General Kinds of Korean Food

Food in Korea | Visit Korea - Korea Tourism Organization

May 21, 2019


-- General Kinds of Food in Korea --
By Korea Tourism Organization


For this blog post, we will be giving you a brief overview of what to expect of Korean dishes, Korean food when you come visit Korea. Note that there are so much more variations and combinations of food and ingredients, than simply what is presented in this post.


| Main Dishes |


1. Bap (Rice)


Bap, a staple of Korean food, is steamed rice. There are many kinds of bap depending on the ingredients such as huinbap (white rice); japgokbap (rice with barley, millet, and beans); byeolmibap (rice with vegetables, seafood and meat); and bibimbap (rice mixed with namul and beef).


2. Juk (Porridge)


- Juk is one of the Korean dishes that was developed in early times. It consists of grains simmered for a long time with 5 to 7 times the volume of water. Juk is usually served to patients and eaten for health.


3. Guksu (Noodles)


- Korean noodles are made by kneading wheat flour or buckwheat flour and drawing the dough into long coils. There are many varieties of noodle dishes ranging from hot to cold, and combined with other ingredients.



| Side Dishes |


1. Guk (Soup)


- Guk is a soup of vegetables, seafood and/or meats boiled in plenty of water. Some varieties are malgeun-jangguk (clear soy sauce soup), tojangguk (soybean paste soup), gomguk (rich beef soup) and naengguk (chilled soup). The standard Korean table setting always has bap and guk.


2. Jjigae (Stew)


- Jjigae has less water and more solid ingredients than soup, and it is saltier. Varieties include malgeun-jjigae (clear jjigae), toenjang-jjigae (soybean paste jjigae), and kimchi jjigae


3. Jeongol (Hot Pot)


- Jeongol started as a royal court food. It consists of meat, seafood, mushrooms and vegetables simmered in broth at the table just before serving as a dish. It has become less common now due to the prevalence of other Hot Pot dishes or Shabu Shabu. 


4. Jjim (Steamed Dish)


- Jjim is a dish of main ingredients cooked with seasonings in deep water. It may be boiled with soup just above the solid ingredients, or steamed. An example is Kimchi-jjim, with boiled pork and a kimchi-based broth.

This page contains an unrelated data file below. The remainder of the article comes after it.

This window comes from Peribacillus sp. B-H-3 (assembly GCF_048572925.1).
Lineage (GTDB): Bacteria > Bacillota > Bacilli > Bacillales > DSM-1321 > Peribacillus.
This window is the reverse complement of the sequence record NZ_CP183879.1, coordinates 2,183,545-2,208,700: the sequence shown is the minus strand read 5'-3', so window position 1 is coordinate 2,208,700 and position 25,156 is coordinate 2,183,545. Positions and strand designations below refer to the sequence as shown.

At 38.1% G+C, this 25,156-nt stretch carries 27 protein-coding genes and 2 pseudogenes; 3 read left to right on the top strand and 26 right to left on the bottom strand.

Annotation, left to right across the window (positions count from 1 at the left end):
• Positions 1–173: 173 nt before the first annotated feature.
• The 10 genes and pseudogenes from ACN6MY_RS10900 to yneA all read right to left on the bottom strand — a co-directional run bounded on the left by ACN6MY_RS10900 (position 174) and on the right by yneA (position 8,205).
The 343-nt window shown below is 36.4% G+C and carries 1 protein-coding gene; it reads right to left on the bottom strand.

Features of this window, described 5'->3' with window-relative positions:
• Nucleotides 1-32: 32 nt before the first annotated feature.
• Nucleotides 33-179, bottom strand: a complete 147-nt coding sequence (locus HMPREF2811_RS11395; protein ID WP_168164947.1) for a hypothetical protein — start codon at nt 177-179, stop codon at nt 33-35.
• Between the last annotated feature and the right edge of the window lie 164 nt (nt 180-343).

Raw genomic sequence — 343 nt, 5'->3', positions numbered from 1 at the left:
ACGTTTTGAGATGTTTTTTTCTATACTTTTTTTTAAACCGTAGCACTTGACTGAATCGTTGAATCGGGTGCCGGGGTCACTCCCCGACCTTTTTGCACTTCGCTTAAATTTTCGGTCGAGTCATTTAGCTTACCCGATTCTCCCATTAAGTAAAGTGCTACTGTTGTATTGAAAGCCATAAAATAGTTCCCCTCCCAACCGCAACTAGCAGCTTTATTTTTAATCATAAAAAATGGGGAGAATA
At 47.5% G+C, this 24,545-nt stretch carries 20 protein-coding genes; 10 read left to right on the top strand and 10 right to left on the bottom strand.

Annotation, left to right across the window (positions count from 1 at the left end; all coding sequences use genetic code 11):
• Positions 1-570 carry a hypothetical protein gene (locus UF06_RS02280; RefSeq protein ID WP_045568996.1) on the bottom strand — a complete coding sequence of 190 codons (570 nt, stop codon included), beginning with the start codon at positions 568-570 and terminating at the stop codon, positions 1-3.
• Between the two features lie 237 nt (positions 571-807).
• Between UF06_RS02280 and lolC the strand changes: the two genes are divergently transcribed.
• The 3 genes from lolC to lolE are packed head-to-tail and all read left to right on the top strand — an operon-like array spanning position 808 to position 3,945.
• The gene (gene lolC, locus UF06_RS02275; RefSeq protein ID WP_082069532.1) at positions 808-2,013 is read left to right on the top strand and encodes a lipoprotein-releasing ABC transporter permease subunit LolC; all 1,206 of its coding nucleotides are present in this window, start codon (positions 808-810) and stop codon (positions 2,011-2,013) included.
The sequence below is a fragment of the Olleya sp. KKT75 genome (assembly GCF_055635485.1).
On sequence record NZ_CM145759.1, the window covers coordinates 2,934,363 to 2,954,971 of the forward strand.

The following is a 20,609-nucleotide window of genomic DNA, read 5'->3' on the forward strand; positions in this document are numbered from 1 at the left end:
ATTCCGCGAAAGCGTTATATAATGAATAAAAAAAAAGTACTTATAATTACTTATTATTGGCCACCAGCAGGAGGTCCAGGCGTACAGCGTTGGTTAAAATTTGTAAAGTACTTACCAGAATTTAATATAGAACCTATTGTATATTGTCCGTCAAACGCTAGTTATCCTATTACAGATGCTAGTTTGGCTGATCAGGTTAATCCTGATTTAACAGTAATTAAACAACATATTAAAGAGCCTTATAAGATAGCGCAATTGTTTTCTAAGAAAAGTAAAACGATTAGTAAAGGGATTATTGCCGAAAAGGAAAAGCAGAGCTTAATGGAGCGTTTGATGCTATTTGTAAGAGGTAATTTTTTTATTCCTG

5. Jorim (Braised dish)


- Jorim is a cooking method to braise meat, seafood or vegetables with soy sauce or red pepper paste on low heat. The ingredients are cooked for a long time to allow the flavors to seep in. An example is Galchi-jorim, similar to a Jjim dish, has minimal soup.


6. Bokkeum (Stir-fried dish)


- Bokkeum is a stir-fry of meats, seafood or vegetables. There are two types of bokkeum dishes; one is just stir-fried in an oiled frying pan, the other one is stir-fried with soy sauce and sugar. A popular example is Jeyuk Bokkeum


7. Gui (Grilled dish)


- Gui is a dish of grilled meats, seafood or vegetables as is, or grilled after seasoning. It will have no soup, or broth.


8.  Jeon. Jeok (Pan-fried dish. Brochette)


- Jeon is a dish of pan-fried meats, seafood or vegetables after they have been minced or sliced and coated with wheat flour and beaten egg. Jeok is a dish of pan-fried ingredients after they have been seasoned and skewered. An example is haemul-pajeon, which is a seafood variation of the Korean pancake jeon.


9. Hoe. Pyeonyuk. Jokpyeon (Raw fish/Raw meat. Pressed meat. Pressed trotters)


Hoe is a dish of raw meat, fish or vegetables seasoned with vinegar soy sauce, vinegar red pepper paste, or mustard. It can also be blanched in boiling water. Pyeonyuk is a dish of pressed and sliced beef or pork. Jokpyeon is a dish of long-simmered ox-head and ox-feet that is solidified and sliced. 


10. Mareun-chan (Dry side dish)


- Mareun-chan is a dry side dish made of salted and seasoned meat, seafood and/or vegetables that can be stored for a long time. It is enjoyed dried or fried. Dishes such as Mareun-Squid, can also be enjoyed as a side dish for liquor.


11. Jangajji (Pickled Vegetables)


- Jangajji is a side dish of pickled vegetables that include Korean radish, cucumbers, bellflower roots and garlic in soy sauce, soybean paste or red pepper paste. It can be stored for a long time.


12. Jeotggal (Salt-fermented Seafood)


- Jeotggal is a side dish of marinated shrimp, anchovies or clams with salt that is fermented. It is served as a side dish or used as a seasoning. A popular variation is squid jeotggal.


13. Saengchae (Fresh Salad)


- Saengchae is a seasonal fresh salad dressed with vinegar soy sauce, red pepper paste or mustard. It is sweet and sour. This method of preparation is best for preserving the taste and most of the nutrition in the ingredients.


14. Kimchi (Seasoned and fermented vegetables)


- Kimchi is a dish made by marinating Korean cabbage and Korean radish with salt, seasoning it with red pepper, garlic, green onion, ginger and salt-fermented seafood, mixing it thoroughly and letting it ferment. Kimchi is the quintessential side dish in Korea. There are also many variations of kimchi, such as cucumber, lettuce or cabbage. The taste also changes, depending how long you ferment the kimchi.




| Desserts |


1) Tteok (Rice Cake)


- Tteok is a dish made by steaming, frying, or boiling rice powder or other grain powder after it has been sprinkled with water. It is served at ceremonies and holidays without fail.


2) Hangwa (Korean cookies)


- Hangwa are traditional Korean cookies. There are many varieties depending on the ingredients or recipes such as yumilgwa, gangjeong, sanja, dasik, jeonggwa, suksilgwa, gwapyeon, yeotgangjeong and yeot.


3) Sikhye (Rice tea)


Sikhye is a popular Korean dessert rice tea, and is popular in steamed saunas and jjimjilbangs.


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Visit Korea - Korea Tourism Organization

Korea Tourism Organization - Visit Korea

Visit Korea - Korea Tourism Organization

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